Patellofemoral arthritis. Left image shows a normal knee, middle image shows loss of joint space between the femur and patella due to arthritis. Right image highlights bone spurs due to arthritis.

In the picture here you can see changes that develop in patellofemoral arthritis. The LEFT image shows a normal knee – note the space between the kneecap and the femur. The MIDDLE image shows the loss of joint space due to arthritis. The RIGHT image highlights the bone spurs that form.

Causes of Kneecap Arthritis

Patellofemoral arthritis may develop for a number of reasons:

With kneecap arthritis there is wear and tear of the cartilage on the back of the patella and in the patella groove on the thigh bone

1) Wear and Tear: Cartilage gradually thins as part of the normal aging process. Degenerative patellofemoral arthritis (known as osteoarthritis) usually affects those over the age of 65. Factors that increase the risk of developing arthritis include obesity, hip angle (which in turn affects knee position), gender (more prevalent in females), genetics and abnormal foot mechanics

2) Kneecap Injuries: Injuries to the kneecap such as fractures or dislocations can damage the cartilage on the patella which can lead to arthritis. Visit the kneecap injury section to find out more

3) Dysplasia: This is when the patella doesn’t sit properly in the trochlear groove, due to either the trochlear or the patellar being a slightly unusual shape, or tightness/laxity in the soft tissues affecting the angle that the patella sits at. As a result, when the knee moves there is excess stress, friction and/or pressure on the bones which can lead to patellofemoral arthritis

4) Medical Conditions: Certain medical conditions such as Gout or Paget’s disease increase the risk of developing patellofemoral arthritis.

Typical Symptoms :

The most common symptom of patellofemoral arthritis is anterior knee pain – pain at the front of the knee. The pain tends to be worse with activities that place pressure through the kneecap such as going up and down stairs, kneeling, squatting and getting up from a chair/bed.

Some people also experience crepitus, where they feel, or sometimes even hear, a cracking, grinding or popping sensation, when they move their knee. In severe cases when there is bone rubbing on bone, people may experience stiffness or the kneecap may get momentarily stuck, known as pseudolocking.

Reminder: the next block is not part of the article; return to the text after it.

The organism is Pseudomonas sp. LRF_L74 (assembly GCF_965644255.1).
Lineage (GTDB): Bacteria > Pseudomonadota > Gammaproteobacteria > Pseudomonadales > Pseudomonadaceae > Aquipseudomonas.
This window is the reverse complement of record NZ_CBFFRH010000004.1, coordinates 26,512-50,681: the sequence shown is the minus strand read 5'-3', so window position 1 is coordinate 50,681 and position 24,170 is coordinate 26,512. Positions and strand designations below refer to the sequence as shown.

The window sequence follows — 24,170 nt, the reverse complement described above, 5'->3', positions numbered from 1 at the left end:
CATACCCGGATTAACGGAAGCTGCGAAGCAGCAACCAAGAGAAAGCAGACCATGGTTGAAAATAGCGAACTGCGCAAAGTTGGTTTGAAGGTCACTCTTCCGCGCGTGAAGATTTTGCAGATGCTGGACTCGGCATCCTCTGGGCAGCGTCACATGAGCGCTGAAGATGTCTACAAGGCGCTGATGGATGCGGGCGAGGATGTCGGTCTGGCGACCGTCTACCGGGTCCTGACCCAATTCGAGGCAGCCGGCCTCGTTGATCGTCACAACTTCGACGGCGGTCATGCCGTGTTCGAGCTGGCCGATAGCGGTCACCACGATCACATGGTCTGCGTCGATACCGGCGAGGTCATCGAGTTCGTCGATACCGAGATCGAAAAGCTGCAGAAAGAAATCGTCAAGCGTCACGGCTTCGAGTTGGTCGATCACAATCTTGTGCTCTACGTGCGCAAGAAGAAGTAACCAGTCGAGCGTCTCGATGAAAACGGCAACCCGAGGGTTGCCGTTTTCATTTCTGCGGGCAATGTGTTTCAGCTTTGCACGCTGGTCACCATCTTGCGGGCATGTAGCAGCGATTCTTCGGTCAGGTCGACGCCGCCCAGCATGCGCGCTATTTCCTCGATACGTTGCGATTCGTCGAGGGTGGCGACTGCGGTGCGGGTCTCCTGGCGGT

Non-Surgical Treatment Options

Treatment for patellofemoral arthritis usually starts with conservation i.e. non-operative, methods. In most cases, surgery is not required. Non-surgical treatments for patellofemoral arthritis include:

1) Rest and Activity Modification

Avoid activities that aggravate symptoms as much as possible whilst still getting on with daily life. Use the hand rail when going up and downstairs, when sitting down or standing up take your weight through your good leg and if necessary use a stick or crutches when walking.

2) Medication

Non-steroidal anti-inflammatory medication (NSAIDs) such as ibuprofen or Advil may be prescribed to help reduce pain and inflammation.

3) Exercises

Strengthening and stretching exercises help to improve the strength, stability and flexibility of the knee which can help to reduce the pressure on the kneecap and thus reduce pain – they are one of the most effective treatments for patellofemoral arthritis. A physical therapist will be able to give you a rehab programme to follow specific to your needs. Exercises that place pressure on the kneecap, such as squatting, should be avoided. Swimming is a good option as it strengthens the muscles without placing weight through the joint, or opt for cycling over running. Visit the knee exercises section for a whole range of exercises that can help.

4) Heat/Ice

Many people find that using either ice or heat helps to reduce pain and inflammation from patellofemoral arthritis. Ice has the added benefit that it helps to reduce inflammation – visit the ice wraps section to find out more.

5) Weight Loss